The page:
Today, Hindus, Sikhs, Jains, and Buddhists worldwide will begin the countdown to Diwali. Also called the Festival of Lights, the annual event is the most anticipated and eagerly awaited of all Indian celebrations. Though the holiday is always observed in late October or early November, the exact date which is determined by the position of the moon and the Hindu lunar calendar, differs.
The festivities will begin in earnest in month of October with Dhanteras. The name is derived from the words “wealth” (Dhan) and “thirteen” (Teras), the day of the lunar month the celebration takes place. Since the day is dedicated to Lakshmi, the Hindu goddess of wealth, one of the fun rituals observed is shopping for gold and silver jewelry. Those that cannot afford to settle for colorful new clothes and utensils, which are also considered auspicious.
According to folklore, the credit for this fun tradition can be attributed to the crafty wife of a 16-year-old prince who was destined to die from a snakebite four days after the wedding. To try to save her husband’s life, the bride illuminated the room’s entrance with small lamps and heaps of gold and silver coins and ornaments. She also kept him awake by narrating stories and singing songs. When Yama, the Hindu god of death, arrived, he was blinded by the brilliance of the light from the lamps and precious metals. When the deity finally managed to get atop the heap, he became so mesmerized by the sound of the prince’s wife and her stories that he sat and listened the entire night. He then quietly snuck out in the morning without harming the prince.
The day after Dhanteras is celebrated in different ways. Some call it Kali Chaudas or Narak Chaturdashi and believe that it was on this day, Mahakali, the Hindu goddess of time and death, killed Narakasura, an evil demon. To commemorate the occasion, they conduct elaborate rituals to rid the house of demons and evil spirits. Non-believers think of the day as “Choti” (small) Diwali and begin the celebrations early.
Most households start Diwali, with morning prayers. The rest of the day is spent exchanging gifts and sweets with family and friends. Those that missed out on the Dhanteras shopping spree make up for it on this equally auspicious day. Many people also adorn the entrance of their homes with colorful powder designs called Rangolis.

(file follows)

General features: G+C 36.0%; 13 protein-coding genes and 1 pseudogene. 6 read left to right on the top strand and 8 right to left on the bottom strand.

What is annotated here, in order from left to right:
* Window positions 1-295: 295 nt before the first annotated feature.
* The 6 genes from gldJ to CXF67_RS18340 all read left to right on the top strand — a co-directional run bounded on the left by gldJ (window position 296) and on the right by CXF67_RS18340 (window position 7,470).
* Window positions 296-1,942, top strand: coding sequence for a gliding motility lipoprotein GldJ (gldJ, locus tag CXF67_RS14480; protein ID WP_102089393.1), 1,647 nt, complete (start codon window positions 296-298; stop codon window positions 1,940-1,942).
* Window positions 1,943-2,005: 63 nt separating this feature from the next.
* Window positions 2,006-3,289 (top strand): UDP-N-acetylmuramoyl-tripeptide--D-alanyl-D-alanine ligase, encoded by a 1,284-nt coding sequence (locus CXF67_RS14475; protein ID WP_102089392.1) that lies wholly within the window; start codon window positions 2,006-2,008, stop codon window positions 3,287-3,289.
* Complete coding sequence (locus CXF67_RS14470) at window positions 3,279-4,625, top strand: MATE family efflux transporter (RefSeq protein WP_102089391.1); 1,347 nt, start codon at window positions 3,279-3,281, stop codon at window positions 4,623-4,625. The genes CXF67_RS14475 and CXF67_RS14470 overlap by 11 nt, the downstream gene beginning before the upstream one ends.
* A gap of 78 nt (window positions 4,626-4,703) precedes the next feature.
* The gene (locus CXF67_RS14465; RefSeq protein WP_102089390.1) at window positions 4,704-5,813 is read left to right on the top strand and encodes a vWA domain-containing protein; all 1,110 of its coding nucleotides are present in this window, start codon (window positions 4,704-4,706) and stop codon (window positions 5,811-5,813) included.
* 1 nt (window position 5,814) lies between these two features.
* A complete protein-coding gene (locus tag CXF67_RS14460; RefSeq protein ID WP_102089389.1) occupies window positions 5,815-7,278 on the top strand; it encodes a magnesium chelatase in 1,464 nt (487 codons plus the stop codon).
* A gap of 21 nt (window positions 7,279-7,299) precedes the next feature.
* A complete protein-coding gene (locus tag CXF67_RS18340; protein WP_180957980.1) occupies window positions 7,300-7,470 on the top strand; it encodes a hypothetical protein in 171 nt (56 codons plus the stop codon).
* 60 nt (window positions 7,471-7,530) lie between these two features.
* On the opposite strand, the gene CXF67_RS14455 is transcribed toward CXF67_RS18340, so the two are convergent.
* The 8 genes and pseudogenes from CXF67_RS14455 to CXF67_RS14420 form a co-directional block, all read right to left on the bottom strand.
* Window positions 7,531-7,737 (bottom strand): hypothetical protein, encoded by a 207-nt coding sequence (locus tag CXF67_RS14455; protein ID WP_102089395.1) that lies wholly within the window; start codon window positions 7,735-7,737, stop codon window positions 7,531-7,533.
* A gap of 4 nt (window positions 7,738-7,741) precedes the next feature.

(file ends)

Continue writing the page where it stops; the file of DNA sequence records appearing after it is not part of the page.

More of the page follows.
The festivities continue into the evening when homes are lit up with diyas, and tables are laden with scrumptious food. After dinner, families meet up with neighbors and friends to create their own fireworks shows. While younger kids stick to safe sparklers, teens and adults light up the skies with bigger, louder, and more colorful fireworks. The celebration continues late into the night until every last firecracker has exploded.
There are numerous myths associated with Diwali. The most popular one credits it to the people of the ancient kingdom of Ayodhya. According to the legend, the festival was held to celebrate the return of King Rama, his wife Sita, and brother Lakshmana, from a 14-year exile imposed by the monarch’s stepmother.
For some Hindus, Diwali also marks the end of the calendar year. The 57-year lead against the commonly used Gregorian calendar has to do with using the shorter lunar months to calculate the year. The last day of the festival, Bhai Dooj, is dedicated to the special bond between brothers and sisters and celebrated with more gourmet food and prayers.
While Diwali is fun for kids all over the world, it is particularly so for those that reside in India. That’s because, in addition to a week’s vacation from school, they also receive gifts, attend parties, eat delicious meals, and best of all, play with fireworks!